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Sexuality in Conversation

Like a Sex Machine: Digisexuals Are Shifting the Way We Think About Tech

When D.B., a 39-year-old health sciences professional in Washington State, was a teenager growing up in the South, it became clear that her desires conflicted with her culture's expectations for women’s sexuality. She fantasized about voyeurism, domination, submission and having many partners. These proclivities seemed so taboo, the mere fantasy of enacting them with other people felt too unrealistic to entertain. Thus began a lifelong habit of fantasizing about sex with programmable male and female androids. “In my fantasies, I could have the AIs hidden in my closet so that I could have my desires met without the judgement of others knowing,” she says.

Now a married woman, D.B. has sex with her husband a few times a month, but she has needs he can’t fulfill. Since he doesn’t share her sex drive or affinity for power play, they’ve considered polyamory, but it seems like too much work for them both. So, D.B. relies on her vibrator, porn and trusty AI fantasies. (She’d like to get a fucking machine, but she’s afraid that if she bought a full-fledged sexbot, the reality wouldn’t live up to her fantasies.)

For years, D.B.’s sexuality made her feel alone. Then last year, her friend Markie Twist, a professor in the University of Wisconsin-Stout’s Human Development and Family Studies Department, published a paper in Sexual and Relationship Therapy describing a new group of people dubbed “digisexuals”—“people whose primary sexual identity comes through the use of technology.” D.B. immediately saw herself in it. She now identifies as digisexual, which to her means “satisfied with a sexual life that is primarily enjoyed by fantasy and selective automative devices.”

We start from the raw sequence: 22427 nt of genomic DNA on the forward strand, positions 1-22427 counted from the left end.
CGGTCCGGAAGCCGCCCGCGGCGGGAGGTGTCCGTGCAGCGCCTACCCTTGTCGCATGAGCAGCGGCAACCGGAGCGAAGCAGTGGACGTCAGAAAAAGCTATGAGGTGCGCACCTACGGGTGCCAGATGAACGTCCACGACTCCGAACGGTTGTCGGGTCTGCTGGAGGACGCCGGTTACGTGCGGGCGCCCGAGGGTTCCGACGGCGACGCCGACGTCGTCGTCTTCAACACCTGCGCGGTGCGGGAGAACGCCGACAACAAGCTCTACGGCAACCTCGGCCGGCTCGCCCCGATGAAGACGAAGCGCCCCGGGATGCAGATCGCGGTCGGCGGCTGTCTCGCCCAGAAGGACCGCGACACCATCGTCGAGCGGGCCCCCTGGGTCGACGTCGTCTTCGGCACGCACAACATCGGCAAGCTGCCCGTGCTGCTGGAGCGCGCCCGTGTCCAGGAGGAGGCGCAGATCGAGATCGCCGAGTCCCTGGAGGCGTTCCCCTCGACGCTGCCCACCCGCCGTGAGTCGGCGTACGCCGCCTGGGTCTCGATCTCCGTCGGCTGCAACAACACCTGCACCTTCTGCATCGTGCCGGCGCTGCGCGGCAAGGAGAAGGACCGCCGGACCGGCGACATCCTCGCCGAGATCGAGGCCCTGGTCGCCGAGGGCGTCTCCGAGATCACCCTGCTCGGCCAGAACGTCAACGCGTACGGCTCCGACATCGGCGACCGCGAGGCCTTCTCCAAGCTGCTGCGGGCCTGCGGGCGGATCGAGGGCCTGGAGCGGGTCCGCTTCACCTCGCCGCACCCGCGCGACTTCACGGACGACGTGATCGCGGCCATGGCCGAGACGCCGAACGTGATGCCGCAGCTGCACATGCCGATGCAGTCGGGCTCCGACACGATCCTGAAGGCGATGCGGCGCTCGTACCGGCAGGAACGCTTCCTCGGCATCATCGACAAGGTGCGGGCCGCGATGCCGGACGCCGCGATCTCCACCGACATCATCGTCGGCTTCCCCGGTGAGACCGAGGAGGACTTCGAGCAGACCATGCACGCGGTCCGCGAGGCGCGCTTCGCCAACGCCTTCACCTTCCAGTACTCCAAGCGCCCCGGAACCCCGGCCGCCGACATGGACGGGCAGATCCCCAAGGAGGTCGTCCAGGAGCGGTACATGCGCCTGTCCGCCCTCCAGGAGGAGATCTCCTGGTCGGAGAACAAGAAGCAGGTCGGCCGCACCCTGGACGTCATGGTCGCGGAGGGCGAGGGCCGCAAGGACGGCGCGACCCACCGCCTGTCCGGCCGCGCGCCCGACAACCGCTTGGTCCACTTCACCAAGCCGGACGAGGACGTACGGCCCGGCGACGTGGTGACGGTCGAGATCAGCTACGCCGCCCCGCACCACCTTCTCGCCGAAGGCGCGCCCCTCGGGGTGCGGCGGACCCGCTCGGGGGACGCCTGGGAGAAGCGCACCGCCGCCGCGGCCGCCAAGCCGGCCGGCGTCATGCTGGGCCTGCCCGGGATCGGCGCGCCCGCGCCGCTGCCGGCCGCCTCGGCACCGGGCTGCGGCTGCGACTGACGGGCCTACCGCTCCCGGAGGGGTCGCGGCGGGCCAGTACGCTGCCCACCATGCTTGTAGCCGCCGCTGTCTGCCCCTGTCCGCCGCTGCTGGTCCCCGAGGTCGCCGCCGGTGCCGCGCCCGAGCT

Twist and her coauthor Neil McArthur, associate professor of philosophy and director of the Centre for Professional and Applied Ethics at the University of Manitoba, wrote the paper to predict the rise of this new identity, not to recount something that had already happened. As a sex therapist, Twist had worked with people who fit the description of digisexuals, but she and McArthur coined the term themselves. After the paper’s publication, however, they began hearing from digisexuals like D.B. who were already out there and felt relieved to see their sexual preferences validated. Because our culture pathologizes the use of technology for sexual gratification, digisexuals often wonder if something must be wrong with their relationships, says Twist. But their behavior may simply reflect their sexual preferences.

“We’re talking about an orientation,” says Twist. “Since they were little, they dreamed of sex with robots.” While Twist and McArthur don’t place digisexuality in the same category as LGBTQ identities, they liken it to kink or polyamory, which fall on a scale from a sexual interest to a central part of someone’s identity.

I have an amazing life partner, [but] it is unrealistic to expect one person to fulfil all of my needs. I meet my needs with technology.